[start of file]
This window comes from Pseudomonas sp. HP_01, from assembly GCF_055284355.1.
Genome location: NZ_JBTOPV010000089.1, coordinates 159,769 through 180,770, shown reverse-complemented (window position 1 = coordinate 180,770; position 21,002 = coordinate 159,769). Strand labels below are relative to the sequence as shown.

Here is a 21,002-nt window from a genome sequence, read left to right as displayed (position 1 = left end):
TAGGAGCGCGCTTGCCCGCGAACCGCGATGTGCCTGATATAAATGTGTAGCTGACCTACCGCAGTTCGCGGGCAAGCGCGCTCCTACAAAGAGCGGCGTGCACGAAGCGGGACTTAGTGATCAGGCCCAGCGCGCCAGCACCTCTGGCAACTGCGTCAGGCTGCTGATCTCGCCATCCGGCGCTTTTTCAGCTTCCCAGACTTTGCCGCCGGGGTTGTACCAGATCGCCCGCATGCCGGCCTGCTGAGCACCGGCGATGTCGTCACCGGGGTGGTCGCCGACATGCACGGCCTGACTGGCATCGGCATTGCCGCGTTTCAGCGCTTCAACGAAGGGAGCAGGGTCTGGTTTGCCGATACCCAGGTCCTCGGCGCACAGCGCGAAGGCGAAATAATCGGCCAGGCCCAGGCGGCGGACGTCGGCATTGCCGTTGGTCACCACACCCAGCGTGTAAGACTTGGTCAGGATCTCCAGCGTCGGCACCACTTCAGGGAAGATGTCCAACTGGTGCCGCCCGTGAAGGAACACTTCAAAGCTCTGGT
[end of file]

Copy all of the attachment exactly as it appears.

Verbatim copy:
This window comes from Pseudomonas sp. HP_01, from assembly GCF_055284355.1.
Genome location: NZ_JBTOPV010000089.1, coordinates 159,769 through 180,770, shown reverse-complemented (window position 1 = coordinate 180,770; position 21,002 = coordinate 159,769). Strand labels below are relative to the sequence as shown.

Here is a 21,002-nt window from a genome sequence, read left to right as displayed (position 1 = left end):
TAGGAGCGCGCTTGCCCGCGAACCGCGATGTGCCTGATATAAATGTGTAGCTGACCTACCGCAGTTCGCGGGCAAGCGCGCTCCTACAAAGAGCGGCGTGCACGAAGCGGGACTTAGTGATCAGGCCCAGCGCGCCAGCACCTCTGGCAACTGCGTCAGGCTGCTGATCTCGCCATCCGGCGCTTTTTCAGCTTCCCAGACTTTGCCGCCGGGGTTGTACCAGATCGCCCGCATGCCGGCCTGCTGAGCACCGGCGATGTCGTCACCGGGGTGGTCGCCGACATGCACGGCCTGACTGGCATCGGCATTGCCGCGTTTCAGCGCTTCAACGAAGGGAGCAGGGTCTGGTTTGCCGATACCCAGGTCCTCGGCGCACAGCGCGAAGGCGAAATAATCGGCCAGGCCCAGGCGGCGGACGTCGGCATTGCCGTTGGTCACCACACCCAGCGTGTAAGACTTGGTCAGGATCTCCAGCGTCGGCACCACTTCAGGGAAGATGTCCAACTGGTGCCGCCCGTGAAGGAACACTTCAAAGCTCTGGT